In earlier centuries, young adults were expected to court with the intention of finding marriage partners, rather than for social reasons. However, by the 1920s, dating for fun was becoming an expectation, and by the 1930s, it was assumed that any popular young person would have lots of dates. This form of dating, though, was usually more chaste than is seen today, since pre-marital sex was not considered the norm even though it was widespread. As a result of social changes spurred by the sexual revolution of the 1960s and 1970s, the taboo of sex during dating began to wane. Couples today are more likely to "hook up" or "hang out" with large groups rather than go on old-fashioned, paired dates. In recent years, a number of college newspapers have featured editorials where students decry the lack of "dating" on their campuses. This may be a result of a highly-publicized 2001 study and campaign sponsored by the conservative American women's group Independent Women's Forum, which promotes "traditional" dating. Also, in recent years dating has evolved and taken on the metamorphic properties necessary to sustain itself in today's world. This can be seen in the rise in internet dating, speed dating or gradual exclusivity dating (a.k.a. slow dating). Some theorize that courtship as it was known to prior generations has seen its last days and the next closest thing is gradual exclusivity, where the partners respect and value each other's individual lives but still maintain the ultimate goal of being together even if time or space does not permit it now.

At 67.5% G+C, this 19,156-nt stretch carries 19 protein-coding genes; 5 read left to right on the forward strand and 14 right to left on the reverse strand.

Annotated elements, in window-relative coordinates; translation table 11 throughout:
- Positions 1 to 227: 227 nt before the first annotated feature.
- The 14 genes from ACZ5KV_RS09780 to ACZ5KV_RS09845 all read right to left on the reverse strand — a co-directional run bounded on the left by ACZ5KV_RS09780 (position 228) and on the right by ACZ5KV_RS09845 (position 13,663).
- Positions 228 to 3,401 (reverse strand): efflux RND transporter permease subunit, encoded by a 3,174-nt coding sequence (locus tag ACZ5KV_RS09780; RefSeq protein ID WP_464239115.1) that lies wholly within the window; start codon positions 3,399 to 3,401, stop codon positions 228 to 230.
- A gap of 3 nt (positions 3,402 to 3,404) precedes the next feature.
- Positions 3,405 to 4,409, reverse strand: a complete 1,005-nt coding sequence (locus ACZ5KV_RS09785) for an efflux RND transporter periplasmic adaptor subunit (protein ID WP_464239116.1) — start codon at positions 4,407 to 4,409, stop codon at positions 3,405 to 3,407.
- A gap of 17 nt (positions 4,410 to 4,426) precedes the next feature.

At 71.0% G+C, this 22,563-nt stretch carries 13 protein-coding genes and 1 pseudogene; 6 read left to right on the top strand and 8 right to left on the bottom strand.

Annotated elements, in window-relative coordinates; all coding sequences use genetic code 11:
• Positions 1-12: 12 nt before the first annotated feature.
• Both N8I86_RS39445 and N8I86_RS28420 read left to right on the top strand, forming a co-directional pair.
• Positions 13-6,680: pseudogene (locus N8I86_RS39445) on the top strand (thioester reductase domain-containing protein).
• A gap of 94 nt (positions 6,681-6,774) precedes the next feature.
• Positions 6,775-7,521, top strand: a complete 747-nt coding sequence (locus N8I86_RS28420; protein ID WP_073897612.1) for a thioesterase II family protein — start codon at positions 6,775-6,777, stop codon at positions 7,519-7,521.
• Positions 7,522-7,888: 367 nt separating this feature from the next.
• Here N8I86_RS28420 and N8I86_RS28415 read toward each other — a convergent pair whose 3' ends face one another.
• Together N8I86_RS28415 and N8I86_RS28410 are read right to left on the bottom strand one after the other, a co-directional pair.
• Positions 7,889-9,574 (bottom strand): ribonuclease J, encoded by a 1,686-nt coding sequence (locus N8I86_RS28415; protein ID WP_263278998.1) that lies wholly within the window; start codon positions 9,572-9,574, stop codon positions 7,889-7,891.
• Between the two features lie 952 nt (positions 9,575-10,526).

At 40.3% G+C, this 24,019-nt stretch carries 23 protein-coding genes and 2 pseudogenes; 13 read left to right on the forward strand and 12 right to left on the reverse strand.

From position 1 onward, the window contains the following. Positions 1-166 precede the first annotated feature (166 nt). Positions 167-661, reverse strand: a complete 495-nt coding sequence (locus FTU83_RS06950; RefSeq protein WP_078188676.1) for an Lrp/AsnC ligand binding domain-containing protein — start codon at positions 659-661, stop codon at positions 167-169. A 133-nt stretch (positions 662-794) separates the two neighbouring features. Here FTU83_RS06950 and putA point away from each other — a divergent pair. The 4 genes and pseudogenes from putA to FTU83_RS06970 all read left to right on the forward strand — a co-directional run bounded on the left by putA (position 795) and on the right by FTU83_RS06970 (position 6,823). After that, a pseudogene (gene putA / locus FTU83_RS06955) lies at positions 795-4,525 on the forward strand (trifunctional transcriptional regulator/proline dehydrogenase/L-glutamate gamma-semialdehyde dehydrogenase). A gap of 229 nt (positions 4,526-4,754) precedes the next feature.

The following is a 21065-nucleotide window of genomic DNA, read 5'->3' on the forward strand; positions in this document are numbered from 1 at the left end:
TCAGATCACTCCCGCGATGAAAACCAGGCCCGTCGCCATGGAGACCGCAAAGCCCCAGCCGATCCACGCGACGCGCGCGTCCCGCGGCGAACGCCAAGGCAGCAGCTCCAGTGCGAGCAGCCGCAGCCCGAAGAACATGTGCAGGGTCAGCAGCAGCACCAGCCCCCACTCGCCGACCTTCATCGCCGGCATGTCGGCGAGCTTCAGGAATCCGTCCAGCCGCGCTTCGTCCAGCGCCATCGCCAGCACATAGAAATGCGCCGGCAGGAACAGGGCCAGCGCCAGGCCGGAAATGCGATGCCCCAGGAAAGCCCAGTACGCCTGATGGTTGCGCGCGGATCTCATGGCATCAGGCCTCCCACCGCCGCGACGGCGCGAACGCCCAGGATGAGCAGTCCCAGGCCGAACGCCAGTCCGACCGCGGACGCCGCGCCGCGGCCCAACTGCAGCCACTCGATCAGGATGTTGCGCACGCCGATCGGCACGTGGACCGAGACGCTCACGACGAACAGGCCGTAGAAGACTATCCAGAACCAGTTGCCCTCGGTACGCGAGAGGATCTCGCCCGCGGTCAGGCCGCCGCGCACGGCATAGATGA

Courtship is used by a number of theorists to explain gendering processes and sexual identity. Despite occasional studies as early as the 1910's, systematic scientific research into courtship began in the 1980s after which time academic researchers started to generate theories about modern dating practices and norms. Both Moore and Perper argued that, contrary to popular beliefs, courtship is normally triggered and controlled by women, driven mainly by non-verbal behaviors to which men respond. This is generally supported by other theorists who specialize in the study of body language, but ignores the ways females are socialized to "gain status" by learning to appear attractive to and demonstrate desire for males. Feminist scholars, however, continue to regard courtship as a socially constructed (and male-focused) process organized to subjugate women. While some criticize Feminist interpretations of courtship by pointing to women's support of courtship and attraction to magazines about marital and romantic experience, such criticisms generally ignore the emphasis on marital and romantic relationships (in many cases as the sole element of women's value in male-dominated societies) embedded within feminine socialization norms, and the widespread empirical demonstration that (especially heterosexual) courtship patterns almost universally privilege masculine interests and privilege. Systematic research into courtship processes inside the workplace as well two 10-year studies examining norms in different international settings continue to support a view that courtship is a social process that socializes all sexes into accepting forms of relationship that maximize the chances of successfully raising children. This may negatively impact women, particularly those seeking independence and equality at work.